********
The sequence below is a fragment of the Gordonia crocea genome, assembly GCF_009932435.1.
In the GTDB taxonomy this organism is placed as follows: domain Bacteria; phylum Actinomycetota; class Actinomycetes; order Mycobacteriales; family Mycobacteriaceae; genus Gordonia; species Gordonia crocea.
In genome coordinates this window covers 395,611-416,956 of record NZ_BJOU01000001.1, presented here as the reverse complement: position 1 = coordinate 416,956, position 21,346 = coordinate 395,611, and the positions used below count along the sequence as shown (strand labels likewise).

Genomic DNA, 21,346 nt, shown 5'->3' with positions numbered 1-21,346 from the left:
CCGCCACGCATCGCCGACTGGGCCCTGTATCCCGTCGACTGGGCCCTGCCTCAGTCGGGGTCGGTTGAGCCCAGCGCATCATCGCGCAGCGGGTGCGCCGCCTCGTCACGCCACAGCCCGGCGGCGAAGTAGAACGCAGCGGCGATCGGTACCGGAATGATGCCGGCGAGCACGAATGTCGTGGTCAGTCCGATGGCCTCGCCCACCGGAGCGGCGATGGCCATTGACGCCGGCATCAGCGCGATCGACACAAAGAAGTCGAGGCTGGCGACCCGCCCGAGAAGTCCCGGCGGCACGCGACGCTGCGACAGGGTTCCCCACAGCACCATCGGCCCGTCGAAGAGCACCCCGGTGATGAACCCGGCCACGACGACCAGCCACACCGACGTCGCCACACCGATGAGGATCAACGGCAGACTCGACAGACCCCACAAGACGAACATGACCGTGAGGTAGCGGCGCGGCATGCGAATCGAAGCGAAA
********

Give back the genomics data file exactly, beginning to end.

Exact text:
The sequence below is a fragment of the Gordonia crocea genome, assembly GCF_009932435.1.
In the GTDB taxonomy this organism is placed as follows: domain Bacteria; phylum Actinomycetota; class Actinomycetes; order Mycobacteriales; family Mycobacteriaceae; genus Gordonia; species Gordonia crocea.
In genome coordinates this window covers 395,611-416,956 of record NZ_BJOU01000001.1, presented here as the reverse complement: position 1 = coordinate 416,956, position 21,346 = coordinate 395,611, and the positions used below count along the sequence as shown (strand labels likewise).

Genomic DNA, 21,346 nt, shown 5'->3' with positions numbered 1-21,346 from the left:
CCGCCACGCATCGCCGACTGGGCCCTGTATCCCGTCGACTGGGCCCTGCCTCAGTCGGGGTCGGTTGAGCCCAGCGCATCATCGCGCAGCGGGTGCGCCGCCTCGTCACGCCACAGCCCGGCGGCGAAGTAGAACGCAGCGGCGATCGGTACCGGAATGATGCCGGCGAGCACGAATGTCGTGGTCAGTCCGATGGCCTCGCCCACCGGAGCGGCGATGGCCATTGACGCCGGCATCAGCGCGATCGACACAAAGAAGTCGAGGCTGGCGACCCGCCCGAGAAGTCCCGGCGGCACGCGACGCTGCGACAGGGTTCCCCACAGCACCATCGGCCCGTCGAAGAGCACCCCGGTGATGAACCCGGCCACGACGACCAGCCACACCGACGTCGCCACACCGATGAGGATCAACGGCAGACTCGACAGACCCCACAAGACGAACATGACCGTGAGGTAGCGGCGCGGCATGCGAATCGAAGCGAAA